What is chronic wasting disease (CWD)?
CWD is a nervous system disease that is found in members of the deer family (cervids). It causes death in these animals. CWD is much more common in deer, but it is also found in moose and elk.
CWD is part of a group of diseases known as transmissible spongiform encephalopathies (TSEs). TSEs includes:
CWD occurs in some parts of Alberta, from Cold Lake south to the US border. See the map of locations where CWD has been found in Alberta. It has also been found in wild game (cervids) in Saskatchewan, the United States, Norway, and South Korea.
Does CWD infect people?
There is no direct evidence that CWD has ever been transmitted to humans like mad cow disease (as vCJD). However, some research shows that CWD can be transmitted to monkeys closely related to humans by feeding them meat or brain tissue from deer and elk infected with CWD. Because of this, health organizations like the Centers for Disease Control and Prevention suggest being careful if you eat meat from animals harvested from areas where CWD has been found.
What causes CWD and how does it spread?
TSEs like CWD and mad cow disease are caused by infectious proteins called prions (say “PREE-ons”). In CWD, these proteins are found in the brain, spinal cord, lymph nodes, spleen, and muscle tissue.
CWD is thought to spread between animals by:
- direct animal-to-animal contact
- contact with saliva, urine, carcass parts, or feces from infected animals
- soil that has been contaminated with infected tissues or fluids
How can I lower the risk of CWD?
Alberta Health recommends that any animals from the deer family that are harvested from areas where CWD has been
found should be tested before you eat any parts of the animal. A negative test result does not guarantee that the animal is not infected with CWD, but does make it less likely. Find out more about testing services for CWD.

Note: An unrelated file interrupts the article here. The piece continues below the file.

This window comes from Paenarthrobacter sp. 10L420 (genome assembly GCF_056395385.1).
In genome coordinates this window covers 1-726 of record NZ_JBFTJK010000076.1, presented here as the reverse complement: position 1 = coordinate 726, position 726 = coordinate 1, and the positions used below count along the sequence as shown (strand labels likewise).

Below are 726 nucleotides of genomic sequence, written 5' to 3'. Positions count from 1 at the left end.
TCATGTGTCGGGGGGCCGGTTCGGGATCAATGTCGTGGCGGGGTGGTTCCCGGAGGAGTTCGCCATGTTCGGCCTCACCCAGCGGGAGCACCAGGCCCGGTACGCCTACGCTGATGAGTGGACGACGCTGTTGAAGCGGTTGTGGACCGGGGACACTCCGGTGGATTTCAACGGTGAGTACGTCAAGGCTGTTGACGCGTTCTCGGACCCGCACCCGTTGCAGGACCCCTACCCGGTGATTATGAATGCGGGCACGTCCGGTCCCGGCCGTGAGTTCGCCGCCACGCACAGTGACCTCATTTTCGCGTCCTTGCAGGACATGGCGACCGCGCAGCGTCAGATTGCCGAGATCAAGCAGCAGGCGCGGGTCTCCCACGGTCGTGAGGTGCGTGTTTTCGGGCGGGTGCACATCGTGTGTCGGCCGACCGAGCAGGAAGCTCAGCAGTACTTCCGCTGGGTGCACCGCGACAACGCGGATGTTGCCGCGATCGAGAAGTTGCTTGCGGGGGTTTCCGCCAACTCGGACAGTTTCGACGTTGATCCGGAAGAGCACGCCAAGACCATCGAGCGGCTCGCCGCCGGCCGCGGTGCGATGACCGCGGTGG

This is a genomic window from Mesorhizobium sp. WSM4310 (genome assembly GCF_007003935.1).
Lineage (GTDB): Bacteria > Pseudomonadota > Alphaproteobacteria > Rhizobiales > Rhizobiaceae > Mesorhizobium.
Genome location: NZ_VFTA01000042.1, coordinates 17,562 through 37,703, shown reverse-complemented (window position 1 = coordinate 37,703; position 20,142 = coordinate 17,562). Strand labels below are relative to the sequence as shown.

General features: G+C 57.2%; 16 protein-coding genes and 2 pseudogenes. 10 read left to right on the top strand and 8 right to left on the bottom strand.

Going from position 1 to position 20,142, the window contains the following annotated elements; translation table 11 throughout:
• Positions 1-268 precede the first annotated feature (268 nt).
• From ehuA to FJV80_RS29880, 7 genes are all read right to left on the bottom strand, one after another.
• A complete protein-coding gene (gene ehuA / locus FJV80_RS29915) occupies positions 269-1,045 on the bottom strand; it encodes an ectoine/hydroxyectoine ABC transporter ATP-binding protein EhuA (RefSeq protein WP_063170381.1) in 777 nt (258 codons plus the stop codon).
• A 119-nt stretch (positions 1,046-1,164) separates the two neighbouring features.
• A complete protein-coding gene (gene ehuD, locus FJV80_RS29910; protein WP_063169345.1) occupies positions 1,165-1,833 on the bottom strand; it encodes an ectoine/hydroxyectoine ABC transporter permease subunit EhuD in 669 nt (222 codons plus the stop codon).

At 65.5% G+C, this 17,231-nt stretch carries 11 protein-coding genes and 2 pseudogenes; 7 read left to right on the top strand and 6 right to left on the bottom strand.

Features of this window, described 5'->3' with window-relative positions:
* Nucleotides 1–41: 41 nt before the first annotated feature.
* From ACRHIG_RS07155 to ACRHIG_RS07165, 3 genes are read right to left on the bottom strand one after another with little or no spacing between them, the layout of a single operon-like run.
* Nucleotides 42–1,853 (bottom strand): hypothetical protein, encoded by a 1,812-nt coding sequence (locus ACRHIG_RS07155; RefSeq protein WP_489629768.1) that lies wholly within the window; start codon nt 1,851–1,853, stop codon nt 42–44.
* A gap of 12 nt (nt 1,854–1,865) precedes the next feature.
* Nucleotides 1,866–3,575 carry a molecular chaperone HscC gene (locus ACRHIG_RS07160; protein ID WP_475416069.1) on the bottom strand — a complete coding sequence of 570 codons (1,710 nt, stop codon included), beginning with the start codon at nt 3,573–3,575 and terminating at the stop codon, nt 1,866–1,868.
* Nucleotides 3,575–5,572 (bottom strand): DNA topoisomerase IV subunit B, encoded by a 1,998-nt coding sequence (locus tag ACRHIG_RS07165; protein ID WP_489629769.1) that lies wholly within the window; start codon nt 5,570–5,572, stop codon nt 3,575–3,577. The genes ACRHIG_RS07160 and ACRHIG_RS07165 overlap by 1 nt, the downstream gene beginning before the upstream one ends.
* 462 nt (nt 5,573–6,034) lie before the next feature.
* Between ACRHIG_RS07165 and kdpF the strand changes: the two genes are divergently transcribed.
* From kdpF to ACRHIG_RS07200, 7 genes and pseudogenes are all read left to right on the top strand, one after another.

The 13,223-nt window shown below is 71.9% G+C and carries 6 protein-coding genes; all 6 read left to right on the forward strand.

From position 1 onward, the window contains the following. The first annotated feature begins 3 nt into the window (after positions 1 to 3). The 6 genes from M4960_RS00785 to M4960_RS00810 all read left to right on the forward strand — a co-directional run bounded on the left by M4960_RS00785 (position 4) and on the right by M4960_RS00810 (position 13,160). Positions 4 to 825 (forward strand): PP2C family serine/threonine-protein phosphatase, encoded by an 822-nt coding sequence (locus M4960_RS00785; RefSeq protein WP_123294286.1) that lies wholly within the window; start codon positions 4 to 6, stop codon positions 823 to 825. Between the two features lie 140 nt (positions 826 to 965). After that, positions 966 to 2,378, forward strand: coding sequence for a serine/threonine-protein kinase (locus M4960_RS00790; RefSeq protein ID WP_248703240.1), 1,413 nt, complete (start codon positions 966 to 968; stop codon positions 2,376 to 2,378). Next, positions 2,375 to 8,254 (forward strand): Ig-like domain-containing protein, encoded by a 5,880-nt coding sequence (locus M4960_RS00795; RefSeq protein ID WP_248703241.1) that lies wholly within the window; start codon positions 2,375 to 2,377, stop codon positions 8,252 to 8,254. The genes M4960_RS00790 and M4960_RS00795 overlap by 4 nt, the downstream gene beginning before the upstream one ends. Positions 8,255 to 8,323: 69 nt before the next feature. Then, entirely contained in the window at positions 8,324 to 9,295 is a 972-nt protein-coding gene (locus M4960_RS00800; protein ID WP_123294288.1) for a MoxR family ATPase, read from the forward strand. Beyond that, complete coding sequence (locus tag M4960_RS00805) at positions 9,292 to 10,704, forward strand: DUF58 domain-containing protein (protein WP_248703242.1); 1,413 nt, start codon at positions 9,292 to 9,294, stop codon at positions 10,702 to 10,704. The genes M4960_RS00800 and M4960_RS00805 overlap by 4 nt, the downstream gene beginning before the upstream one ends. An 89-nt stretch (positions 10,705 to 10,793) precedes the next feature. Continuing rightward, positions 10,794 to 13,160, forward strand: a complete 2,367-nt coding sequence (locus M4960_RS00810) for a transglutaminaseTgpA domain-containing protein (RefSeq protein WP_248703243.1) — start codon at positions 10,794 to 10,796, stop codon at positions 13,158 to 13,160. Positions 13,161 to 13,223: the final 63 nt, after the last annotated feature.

A number of health organizations continue to gather evidence and check for any potential human health risk of CWD.
Other ways to lower your risk:
- Do not handle or eat meat from any animal that appears sick.
- Avoid eating the brain, spinal cord, spleen, and lymph nodes of any harvested animal. If the animal is infected, these parts may have high concentrations of prion.
- Follow best practices for handling game animals:
- wear protective gloves
- handle organs and nervous tissue as little as possible
- wash your hands with soap and water
- disinfect instruments after handling carcasses
- If someone gives you deer meat, ask where it was harvested. If it was harvested in an area where CWD is found, ask if it was tested.
- If you have your wild game commercially processed, ask that your animal be processed on its own, without meat from other animals added to it.
Restaurants that sell venison (like deer or elk meat) or other game meat get their meat from a farm. All of these animals are tested and must be shown to be negative for CWD before they are sold. The risk of eating infected meat in restaurant is therefore considered to be very low.
Where can I find the latest information about CWD?
These organizations are tracking and studying CWD. Their websites have the most up-to-date information about this disease.